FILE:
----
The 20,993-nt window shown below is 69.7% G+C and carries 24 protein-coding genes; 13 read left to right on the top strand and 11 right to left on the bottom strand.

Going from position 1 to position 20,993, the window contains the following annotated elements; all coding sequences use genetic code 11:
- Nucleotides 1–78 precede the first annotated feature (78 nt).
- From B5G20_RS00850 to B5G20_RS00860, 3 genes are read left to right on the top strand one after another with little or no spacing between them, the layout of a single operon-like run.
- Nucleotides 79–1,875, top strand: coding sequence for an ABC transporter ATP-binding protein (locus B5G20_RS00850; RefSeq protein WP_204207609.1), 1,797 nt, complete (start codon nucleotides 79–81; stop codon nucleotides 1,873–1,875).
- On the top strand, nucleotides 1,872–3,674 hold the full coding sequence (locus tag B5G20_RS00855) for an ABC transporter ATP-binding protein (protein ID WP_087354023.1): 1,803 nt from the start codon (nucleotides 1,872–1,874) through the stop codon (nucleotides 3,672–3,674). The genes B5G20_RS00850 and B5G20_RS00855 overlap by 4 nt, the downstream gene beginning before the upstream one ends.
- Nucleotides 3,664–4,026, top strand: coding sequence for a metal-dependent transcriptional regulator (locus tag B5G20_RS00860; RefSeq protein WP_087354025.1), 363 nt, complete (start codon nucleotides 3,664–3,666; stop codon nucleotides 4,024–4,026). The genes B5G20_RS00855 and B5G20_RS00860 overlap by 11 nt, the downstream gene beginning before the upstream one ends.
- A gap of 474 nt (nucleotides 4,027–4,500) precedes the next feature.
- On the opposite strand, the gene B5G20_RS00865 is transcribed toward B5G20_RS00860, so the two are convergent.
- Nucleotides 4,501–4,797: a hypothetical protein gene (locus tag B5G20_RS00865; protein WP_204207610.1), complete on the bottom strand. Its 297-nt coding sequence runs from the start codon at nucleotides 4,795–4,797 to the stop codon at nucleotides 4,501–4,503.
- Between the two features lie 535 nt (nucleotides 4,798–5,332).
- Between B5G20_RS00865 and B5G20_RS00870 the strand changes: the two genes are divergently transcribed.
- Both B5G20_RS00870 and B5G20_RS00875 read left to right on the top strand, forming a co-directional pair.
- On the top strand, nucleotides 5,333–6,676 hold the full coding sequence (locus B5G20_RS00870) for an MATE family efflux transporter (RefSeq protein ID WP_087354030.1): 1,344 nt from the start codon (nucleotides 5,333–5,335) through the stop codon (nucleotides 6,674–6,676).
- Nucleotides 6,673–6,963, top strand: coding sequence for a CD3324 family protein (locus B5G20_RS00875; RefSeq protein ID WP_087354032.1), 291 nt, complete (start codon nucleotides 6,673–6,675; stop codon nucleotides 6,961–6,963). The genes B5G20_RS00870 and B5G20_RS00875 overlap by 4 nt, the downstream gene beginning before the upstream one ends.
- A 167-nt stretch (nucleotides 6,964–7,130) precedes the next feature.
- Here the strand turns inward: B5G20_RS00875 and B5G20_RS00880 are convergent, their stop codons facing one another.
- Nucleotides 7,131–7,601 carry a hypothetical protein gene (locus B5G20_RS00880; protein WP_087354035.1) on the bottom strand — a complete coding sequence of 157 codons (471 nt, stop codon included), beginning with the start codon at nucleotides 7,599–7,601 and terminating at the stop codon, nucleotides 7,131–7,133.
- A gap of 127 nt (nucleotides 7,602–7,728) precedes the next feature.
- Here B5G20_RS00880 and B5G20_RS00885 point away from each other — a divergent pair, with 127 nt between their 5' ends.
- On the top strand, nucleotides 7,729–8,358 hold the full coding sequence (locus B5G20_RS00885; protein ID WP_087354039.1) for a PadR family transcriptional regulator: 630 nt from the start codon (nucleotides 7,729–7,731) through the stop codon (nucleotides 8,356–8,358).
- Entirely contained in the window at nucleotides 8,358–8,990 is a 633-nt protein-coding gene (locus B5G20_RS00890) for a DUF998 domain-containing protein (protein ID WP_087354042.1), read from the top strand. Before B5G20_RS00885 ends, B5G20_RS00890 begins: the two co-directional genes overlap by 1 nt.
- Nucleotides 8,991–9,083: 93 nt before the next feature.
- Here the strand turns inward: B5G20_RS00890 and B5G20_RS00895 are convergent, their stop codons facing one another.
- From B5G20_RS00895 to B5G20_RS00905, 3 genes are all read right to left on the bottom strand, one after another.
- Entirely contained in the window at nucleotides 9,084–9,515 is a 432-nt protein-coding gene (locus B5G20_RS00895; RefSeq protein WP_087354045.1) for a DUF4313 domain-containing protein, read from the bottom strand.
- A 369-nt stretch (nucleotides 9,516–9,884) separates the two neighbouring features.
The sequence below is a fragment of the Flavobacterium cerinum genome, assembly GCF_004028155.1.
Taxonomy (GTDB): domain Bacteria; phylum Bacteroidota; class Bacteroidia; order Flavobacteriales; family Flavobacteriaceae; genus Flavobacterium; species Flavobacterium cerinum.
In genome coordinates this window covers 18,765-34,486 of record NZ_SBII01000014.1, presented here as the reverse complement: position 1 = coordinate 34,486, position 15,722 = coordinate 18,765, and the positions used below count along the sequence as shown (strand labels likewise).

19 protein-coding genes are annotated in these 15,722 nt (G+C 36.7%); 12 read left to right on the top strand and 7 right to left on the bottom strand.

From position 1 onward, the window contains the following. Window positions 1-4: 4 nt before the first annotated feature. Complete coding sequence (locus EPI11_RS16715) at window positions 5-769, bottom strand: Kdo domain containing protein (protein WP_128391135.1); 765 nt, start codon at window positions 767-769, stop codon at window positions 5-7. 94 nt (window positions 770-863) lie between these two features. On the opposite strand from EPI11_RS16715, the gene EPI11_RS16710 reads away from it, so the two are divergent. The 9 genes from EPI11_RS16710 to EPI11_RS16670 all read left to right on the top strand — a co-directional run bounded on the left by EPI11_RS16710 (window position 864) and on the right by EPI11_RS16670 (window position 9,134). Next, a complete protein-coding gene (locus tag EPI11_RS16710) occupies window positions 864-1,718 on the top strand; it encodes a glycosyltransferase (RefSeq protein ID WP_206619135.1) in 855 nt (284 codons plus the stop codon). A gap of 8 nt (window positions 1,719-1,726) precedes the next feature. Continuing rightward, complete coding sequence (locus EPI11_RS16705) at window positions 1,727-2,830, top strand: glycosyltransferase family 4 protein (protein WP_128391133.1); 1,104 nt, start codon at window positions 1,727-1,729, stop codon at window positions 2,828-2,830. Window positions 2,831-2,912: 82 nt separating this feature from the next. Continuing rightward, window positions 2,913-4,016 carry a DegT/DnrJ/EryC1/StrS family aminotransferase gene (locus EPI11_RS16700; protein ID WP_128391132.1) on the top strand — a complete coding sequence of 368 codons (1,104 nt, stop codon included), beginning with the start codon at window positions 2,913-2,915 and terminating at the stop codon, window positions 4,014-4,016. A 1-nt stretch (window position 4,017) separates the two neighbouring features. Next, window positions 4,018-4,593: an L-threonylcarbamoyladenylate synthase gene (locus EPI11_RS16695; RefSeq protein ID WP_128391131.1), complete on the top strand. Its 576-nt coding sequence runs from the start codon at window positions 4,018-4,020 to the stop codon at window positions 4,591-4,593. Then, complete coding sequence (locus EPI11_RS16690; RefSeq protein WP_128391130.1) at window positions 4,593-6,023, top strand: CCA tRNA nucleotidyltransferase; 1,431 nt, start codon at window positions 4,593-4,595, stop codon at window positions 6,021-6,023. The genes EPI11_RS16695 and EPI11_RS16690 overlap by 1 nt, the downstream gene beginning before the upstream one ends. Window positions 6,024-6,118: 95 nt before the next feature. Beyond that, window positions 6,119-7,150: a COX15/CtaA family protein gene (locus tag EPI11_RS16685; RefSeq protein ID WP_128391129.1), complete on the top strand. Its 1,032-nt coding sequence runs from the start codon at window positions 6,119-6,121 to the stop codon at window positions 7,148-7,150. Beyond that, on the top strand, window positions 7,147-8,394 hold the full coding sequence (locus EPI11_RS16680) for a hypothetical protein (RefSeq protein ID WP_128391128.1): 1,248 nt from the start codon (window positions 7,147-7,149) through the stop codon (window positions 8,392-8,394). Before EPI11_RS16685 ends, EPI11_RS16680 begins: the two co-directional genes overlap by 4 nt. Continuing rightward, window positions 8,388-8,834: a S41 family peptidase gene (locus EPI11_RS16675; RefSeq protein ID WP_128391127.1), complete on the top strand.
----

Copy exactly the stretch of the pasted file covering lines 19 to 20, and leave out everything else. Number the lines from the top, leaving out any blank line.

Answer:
- A gap of 127 nt (nucleotides 7,602–7,728) precedes the next feature.
- Here B5G20_RS00880 and B5G20_RS00885 point away from each other — a divergent pair, with 127 nt between their 5' ends.